Perhaps the most impressive of those is 6-4, 215 shortstop/pitcher Justin Bristow from Mills Godwin High. Considered one of the nation's top prospects for next season and a possible first-round selection in next spring's Major League Baseball Draft, Bristow was being courted by many of the top programs in the country before deciding to become a Tiger.
"I made my decision when I was on my visit a few weekends ago," Bristow tells Inside The Auburn Tigers. "It was actually that Saturday when I got there. I was sitting in the office with Coach Slater and I felt like my decision had been made for a while. I just felt like it was the right time.
"The football game was just icing on the cake," Bristow adds. "I liked the coaches, the facilities all the people there before I even went on that visit. I had been down a couple of times before on unofficial visits and liked everything about it. That was just icing on the cake."
Unlike many top baseball players, Bristow has given his college choice a lot of thought and put time and effort into his decision. After taking unofficial visits to Clemson, South Carolina, North Carolina, Virginia and even Auburn for the Alabama game last season, Bristow says he was unsure of what he was going to do until a coaching change led him in Auburn's direction.
"I had planned on making a decision early and actually came to Auburn for the Alabama game last year on an unofficial visit," Bristow says. "Coach (Steve) Renfroe was there and he said they would love to recruit me, but being a high profile guy they couldn't afford to recruit me. Things kind of worked out because I waited until the summer to make a commitment. I guess that was a real good choice because of the coaching changes. Coach Finwood (Chris Finwood) called me immediately after that and told me they were going to recruit me. I started looking at Auburn real seriously after that."
A member of Team Florida USA, a summer baseball team that plays all over the country, Bristow had a chance to visit Auburn's campus over the summer to play in a tournament on the Plains. With a chance to become more familiar with the atmosphere and feeling you have while in Auburn, Bristow says that it's going to take a whole lot for him to give that up for professional baseball next spring.
"I'm really excited to come to Auburn," Bristow says. "I'm excited about everything, about being there for three or four years. It's going to take a lot for me to get away from that feeling. I think they've gotten close to 10 commitments now and I've played with or against most of them. That makes it fun."
Expected to get a shot at both shortstop and pitcher, Bristow is considered top-flight at both positions by Major League scouts. With a fastball in the mid-90s and outstanding pop at the plate, Bristow says he's ready to try his hand at both on the collegiate level.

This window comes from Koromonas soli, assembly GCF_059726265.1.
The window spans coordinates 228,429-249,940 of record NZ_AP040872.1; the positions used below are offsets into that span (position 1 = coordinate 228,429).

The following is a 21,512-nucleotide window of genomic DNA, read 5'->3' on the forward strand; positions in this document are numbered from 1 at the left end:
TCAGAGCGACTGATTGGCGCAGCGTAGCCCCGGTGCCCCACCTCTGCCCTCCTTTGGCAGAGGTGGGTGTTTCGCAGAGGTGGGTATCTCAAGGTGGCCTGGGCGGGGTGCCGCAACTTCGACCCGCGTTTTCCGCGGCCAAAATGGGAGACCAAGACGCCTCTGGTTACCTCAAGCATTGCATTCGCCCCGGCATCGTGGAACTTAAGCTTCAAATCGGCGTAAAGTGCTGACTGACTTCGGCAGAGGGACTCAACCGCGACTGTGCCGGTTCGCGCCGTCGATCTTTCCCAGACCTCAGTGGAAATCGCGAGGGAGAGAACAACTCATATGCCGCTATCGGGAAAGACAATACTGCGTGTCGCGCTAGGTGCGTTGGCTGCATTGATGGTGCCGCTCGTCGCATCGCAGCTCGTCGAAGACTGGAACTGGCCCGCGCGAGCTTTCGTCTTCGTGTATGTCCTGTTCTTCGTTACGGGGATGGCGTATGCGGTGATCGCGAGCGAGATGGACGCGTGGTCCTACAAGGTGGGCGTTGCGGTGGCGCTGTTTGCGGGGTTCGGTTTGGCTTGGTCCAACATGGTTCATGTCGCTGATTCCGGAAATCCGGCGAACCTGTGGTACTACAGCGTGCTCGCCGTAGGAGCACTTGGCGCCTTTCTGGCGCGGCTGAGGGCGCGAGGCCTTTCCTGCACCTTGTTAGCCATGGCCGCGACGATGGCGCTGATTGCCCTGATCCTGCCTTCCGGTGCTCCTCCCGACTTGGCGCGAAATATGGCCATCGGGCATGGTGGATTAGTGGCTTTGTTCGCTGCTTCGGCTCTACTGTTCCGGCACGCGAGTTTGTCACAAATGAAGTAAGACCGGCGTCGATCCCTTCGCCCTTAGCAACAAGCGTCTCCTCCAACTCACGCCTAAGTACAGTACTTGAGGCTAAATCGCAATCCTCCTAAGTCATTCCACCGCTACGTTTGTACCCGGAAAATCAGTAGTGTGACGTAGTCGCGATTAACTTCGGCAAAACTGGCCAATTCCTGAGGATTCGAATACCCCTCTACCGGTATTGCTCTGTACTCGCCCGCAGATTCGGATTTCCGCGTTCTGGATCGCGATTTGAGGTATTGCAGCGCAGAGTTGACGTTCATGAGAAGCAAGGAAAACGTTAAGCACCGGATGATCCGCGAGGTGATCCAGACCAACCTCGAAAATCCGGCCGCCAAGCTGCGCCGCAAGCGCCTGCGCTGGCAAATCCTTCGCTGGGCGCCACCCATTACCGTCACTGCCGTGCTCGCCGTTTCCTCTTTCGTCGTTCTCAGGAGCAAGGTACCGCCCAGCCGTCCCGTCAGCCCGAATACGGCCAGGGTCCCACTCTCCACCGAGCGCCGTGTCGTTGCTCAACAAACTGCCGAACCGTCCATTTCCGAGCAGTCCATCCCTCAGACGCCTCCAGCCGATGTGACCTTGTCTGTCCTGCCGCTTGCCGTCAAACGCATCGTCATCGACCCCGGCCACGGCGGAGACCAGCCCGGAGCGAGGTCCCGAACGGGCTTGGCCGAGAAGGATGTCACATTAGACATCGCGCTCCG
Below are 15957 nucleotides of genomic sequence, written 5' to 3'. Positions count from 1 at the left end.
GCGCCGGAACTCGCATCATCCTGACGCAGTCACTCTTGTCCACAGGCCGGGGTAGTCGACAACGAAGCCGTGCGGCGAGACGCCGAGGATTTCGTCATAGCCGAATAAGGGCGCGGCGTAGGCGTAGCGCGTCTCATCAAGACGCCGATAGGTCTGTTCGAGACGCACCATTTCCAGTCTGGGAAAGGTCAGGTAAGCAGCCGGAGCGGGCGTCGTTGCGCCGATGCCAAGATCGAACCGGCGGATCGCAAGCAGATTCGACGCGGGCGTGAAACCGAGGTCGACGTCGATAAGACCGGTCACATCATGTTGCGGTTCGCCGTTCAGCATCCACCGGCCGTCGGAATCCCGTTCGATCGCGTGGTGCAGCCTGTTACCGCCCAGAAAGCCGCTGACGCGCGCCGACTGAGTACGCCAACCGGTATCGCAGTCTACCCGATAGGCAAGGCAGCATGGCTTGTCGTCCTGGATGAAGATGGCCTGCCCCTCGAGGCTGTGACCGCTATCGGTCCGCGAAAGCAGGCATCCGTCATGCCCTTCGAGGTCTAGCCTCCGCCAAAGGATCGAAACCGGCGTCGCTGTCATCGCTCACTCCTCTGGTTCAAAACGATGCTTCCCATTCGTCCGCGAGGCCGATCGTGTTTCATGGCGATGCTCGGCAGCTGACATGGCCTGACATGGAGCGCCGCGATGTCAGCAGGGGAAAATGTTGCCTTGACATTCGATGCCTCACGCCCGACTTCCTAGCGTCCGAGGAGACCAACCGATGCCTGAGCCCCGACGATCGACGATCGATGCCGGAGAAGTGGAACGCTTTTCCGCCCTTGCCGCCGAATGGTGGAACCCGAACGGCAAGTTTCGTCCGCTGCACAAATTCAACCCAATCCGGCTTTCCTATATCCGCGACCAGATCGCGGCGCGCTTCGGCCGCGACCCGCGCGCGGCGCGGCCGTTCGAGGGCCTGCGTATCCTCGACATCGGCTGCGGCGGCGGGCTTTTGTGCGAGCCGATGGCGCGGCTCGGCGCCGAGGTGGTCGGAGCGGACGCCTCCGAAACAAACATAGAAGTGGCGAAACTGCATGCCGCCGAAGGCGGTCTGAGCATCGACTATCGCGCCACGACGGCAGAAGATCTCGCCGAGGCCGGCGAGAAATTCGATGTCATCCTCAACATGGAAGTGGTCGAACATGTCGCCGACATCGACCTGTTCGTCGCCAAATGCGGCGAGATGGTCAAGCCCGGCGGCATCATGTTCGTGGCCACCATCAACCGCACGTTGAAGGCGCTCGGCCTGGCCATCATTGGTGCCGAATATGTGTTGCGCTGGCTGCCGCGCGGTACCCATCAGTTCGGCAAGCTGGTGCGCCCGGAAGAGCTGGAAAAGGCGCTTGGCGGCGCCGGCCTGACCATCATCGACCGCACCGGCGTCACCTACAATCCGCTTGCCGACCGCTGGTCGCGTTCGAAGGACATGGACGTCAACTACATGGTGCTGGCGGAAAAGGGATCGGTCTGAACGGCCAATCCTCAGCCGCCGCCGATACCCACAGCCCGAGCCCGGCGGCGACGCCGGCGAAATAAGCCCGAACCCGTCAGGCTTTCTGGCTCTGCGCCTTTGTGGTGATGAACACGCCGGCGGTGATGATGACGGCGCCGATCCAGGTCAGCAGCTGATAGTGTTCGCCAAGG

"I've always been a two-way guy," Bristow says. "I've never made a choice to go one way or another. I've just always played both."
Bristow hit .490 with seven home runs as a junior despite being pitched around much of the year. He was intentionally walked 23 times in just 20 regular season games last season. On the mound he was 9-1 last season with an ERA of just 0.80. For his career he's 22-2 on the mound with 12 career home runs.
Also a standout quarterback, Bristow has led his team to a 2-1 record this season and lost a 36-35 heartbreaker two Fridays ago. Opposing running back Victor Harris ran for over 330 yards in the game. For the season Bristow has completed 60 percent of his passes for over 600 yards with five touchdowns. He says that he had a chance to play football, but baseball is where his heart lies.
"Virginia wanted me to play both," Bristow says. "Virginia Tech was talking to me a little bit. Tennessee talked to me as well. I didn't have the interest to do it myself so I didn't give it much thought."
The Tigers have also added two stellar commitments in pitcher Will Inman from Tunstall High in Dry Fork, Va., and utility player Bryan Woodall from Central High in Phenix City. Inman already owns the school record for strikeouts with over 330 and has struck out 18 in a game. Woodall was a first team All-State selection as a junior last season for the Red Devils.
Joining Bristow in Auburn's recruiting class is 6-2, 180 infielder/pitcher Luke Greinke from Orlando, Fla. Greinke's older brother Zack Greinke is a starting pitcher for the Kansas City Royals and was a first-round selection out of high school two years ago. Other recent commitments are 6-2, 185 infielder Zack Martin from Columbus (Ga.) High, 6-1, 180 pitcher Peter Wiggins from Gulf Coast Community College in Mississippi.
They join earlier commitments Mike Bianucci from W.T. Woodson High in Richmond, Va., pitcher/outfielder Colby Rasmus from Russell County High, infielder Brandon Monk from LaGrange, Ga. High and pitcher Evan Crawford from Prattville.
Rasmus, Monk, Martin and Woodall were all members of the 1999 Little League World Series team from Phenix City that lost in the final game to Osaka, Japan.